These situations are difficult to predict because different contexts, users and organizations treat mobile money differently. For instance, in a very well-developed market, mobile money users are used to both receiving and transferring mobile money. There are more places for them to spend mobile money in stores and businesses, and many users maintain both physical and digital balances. Agents are under less pressure to cash out large sums, and the use of mobile money spreads organically as users describe the substantial benefits to others and ask business owners to offer it as an option. Cash out is less concentrated at specific agents, instead spread across multiple communities and businesses.
SIMLab’s mobile payment management tool, currently a prototype called PaymentView, has seen huge uptake in an already mature mobile money landscape because it adds an essential function of managing small business-sized volumes of mobile payments. Without this tool, last-mile organizations without access to internet are forced to send and receive mobile payments manually on a mobile phone. This, done at any volume, is tedious, inefficient, error-prone and nearly impossible to track. Even when mobile money infrastructure is in place, if there locally-appropriate mobile money management tools for businesses are not available, then businesses trying to make the switch from cash to digital payments will find processes unmanageable and potentially financially irresponsible. And affordable and accessible mobile money management tools are rare even in the most mature markets.
Critical steps: market assessment and shared learning
We do applaud the ‘nudge’ philosophy behind defaulting to a cashless approach—there is much to celebrate when digital currencies are utilised in the right market environment. But market assessment, including an appraisal of the readiness of potential beneficiaries to adopt a digital currency, is critical and a new bar that potential grantees will need to meet. In order to support the policy shift, USAID and Nethope’s comprehensive Toolkit includes market readiness assessment guides, as well as resources on how to best plan and implement the shift from physical to digital cash in programs and operations.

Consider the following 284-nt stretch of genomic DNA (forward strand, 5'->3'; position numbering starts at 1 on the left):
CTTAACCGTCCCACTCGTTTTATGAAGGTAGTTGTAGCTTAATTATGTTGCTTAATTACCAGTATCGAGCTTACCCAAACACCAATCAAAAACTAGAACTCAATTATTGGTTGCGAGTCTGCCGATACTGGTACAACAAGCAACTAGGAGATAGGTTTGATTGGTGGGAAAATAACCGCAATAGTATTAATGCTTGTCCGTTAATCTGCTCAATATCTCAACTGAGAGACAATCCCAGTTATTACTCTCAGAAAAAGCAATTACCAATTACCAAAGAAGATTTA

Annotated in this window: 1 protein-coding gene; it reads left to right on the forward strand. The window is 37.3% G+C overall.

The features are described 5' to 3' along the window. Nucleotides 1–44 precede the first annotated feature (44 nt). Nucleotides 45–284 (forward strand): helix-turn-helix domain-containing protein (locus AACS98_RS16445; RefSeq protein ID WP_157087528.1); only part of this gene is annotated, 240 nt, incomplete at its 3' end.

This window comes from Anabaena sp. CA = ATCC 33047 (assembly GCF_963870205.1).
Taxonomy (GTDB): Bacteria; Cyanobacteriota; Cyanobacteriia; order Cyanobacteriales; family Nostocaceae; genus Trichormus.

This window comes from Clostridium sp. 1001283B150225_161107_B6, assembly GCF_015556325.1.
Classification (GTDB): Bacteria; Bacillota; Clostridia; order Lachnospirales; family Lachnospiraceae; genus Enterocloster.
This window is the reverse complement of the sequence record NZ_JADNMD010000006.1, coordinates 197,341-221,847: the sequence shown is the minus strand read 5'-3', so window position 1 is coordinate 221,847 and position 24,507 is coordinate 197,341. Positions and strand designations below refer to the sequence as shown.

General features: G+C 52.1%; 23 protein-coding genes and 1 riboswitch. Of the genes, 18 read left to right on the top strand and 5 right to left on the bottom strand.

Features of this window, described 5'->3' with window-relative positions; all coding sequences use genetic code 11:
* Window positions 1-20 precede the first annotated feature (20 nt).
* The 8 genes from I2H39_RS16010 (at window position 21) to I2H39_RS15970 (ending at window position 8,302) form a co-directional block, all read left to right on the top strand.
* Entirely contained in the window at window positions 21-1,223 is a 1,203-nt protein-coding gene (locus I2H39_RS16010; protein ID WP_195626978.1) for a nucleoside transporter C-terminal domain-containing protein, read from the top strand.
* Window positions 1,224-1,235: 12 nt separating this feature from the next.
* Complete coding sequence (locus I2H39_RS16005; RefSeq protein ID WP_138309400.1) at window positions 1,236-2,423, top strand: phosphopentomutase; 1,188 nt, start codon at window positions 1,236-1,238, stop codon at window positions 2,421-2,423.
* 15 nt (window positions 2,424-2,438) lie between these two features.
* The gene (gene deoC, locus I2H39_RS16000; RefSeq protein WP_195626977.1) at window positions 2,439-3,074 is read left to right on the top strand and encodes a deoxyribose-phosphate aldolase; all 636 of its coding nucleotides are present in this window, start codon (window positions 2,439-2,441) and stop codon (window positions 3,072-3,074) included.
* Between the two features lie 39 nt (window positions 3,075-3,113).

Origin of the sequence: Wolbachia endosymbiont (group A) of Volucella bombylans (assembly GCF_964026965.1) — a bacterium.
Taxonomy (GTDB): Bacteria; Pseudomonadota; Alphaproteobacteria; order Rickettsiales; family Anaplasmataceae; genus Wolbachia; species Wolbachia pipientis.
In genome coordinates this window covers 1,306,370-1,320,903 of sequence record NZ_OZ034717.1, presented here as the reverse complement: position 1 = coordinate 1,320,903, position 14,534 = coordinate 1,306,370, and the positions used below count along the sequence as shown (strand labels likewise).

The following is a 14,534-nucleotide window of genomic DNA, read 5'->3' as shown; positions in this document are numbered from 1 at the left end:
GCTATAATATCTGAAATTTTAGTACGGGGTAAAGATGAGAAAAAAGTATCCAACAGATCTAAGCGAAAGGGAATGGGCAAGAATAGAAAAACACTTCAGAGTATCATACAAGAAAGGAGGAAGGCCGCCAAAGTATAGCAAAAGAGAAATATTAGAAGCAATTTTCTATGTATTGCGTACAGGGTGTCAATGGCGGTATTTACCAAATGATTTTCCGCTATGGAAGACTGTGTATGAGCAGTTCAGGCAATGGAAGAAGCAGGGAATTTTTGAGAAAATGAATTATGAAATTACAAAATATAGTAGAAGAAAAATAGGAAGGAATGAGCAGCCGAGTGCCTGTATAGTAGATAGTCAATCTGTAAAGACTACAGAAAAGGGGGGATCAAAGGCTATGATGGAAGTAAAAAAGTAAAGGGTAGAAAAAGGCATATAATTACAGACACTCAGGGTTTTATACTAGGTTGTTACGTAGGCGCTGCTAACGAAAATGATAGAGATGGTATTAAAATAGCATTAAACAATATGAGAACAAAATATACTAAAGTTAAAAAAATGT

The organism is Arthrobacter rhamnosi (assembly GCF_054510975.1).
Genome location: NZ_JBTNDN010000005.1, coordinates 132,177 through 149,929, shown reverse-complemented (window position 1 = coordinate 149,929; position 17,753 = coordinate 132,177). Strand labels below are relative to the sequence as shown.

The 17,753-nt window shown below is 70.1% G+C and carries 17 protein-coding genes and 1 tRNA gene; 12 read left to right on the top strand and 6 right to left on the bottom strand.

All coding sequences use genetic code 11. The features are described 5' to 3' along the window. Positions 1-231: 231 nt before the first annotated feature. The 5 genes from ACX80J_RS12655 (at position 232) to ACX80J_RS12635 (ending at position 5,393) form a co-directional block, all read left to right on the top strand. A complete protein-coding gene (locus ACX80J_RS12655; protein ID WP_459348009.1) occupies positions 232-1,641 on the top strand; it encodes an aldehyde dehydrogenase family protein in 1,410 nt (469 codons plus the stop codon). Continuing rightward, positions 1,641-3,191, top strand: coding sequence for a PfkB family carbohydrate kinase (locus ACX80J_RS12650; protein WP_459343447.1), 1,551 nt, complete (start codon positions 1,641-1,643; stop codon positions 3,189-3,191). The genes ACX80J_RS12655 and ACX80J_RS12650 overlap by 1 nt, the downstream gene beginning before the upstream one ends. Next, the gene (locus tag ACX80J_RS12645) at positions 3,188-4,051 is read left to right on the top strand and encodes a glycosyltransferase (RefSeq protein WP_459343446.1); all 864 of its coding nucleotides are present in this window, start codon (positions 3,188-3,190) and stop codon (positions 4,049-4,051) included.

However, we believe this might need to be a requirement. Careful market assessment of the e-payment ecosystem, to determine capabilities and capacity of the available infrastructural and service provider options and, arguably, of the local financial landscape, should be critical to determining whether the grantee should make the move to e-payments, and if so, whether this move should be incremental or build on an initial pilot.
Additionally, a commitment to sharing learning among grantees of such projects will support a cycle of experimentation and improvement, and help to share and mitigate risk across projects. Currently, evaluation of technology innovation is patchy and not particularly robust, and there could be more work done to synthesise and gather learning across projects and organizations.
We caution that this progressive policy change, while an evident step in the right direction, may yet be too idealistic at the moment. There’s an urgent need for greater understanding of what it takes for end users to buy into a change in payment type. Developing markets are fragile and one large, well-intended misstep otherwise risks a very detrimental chilling effect on the mobile payments market.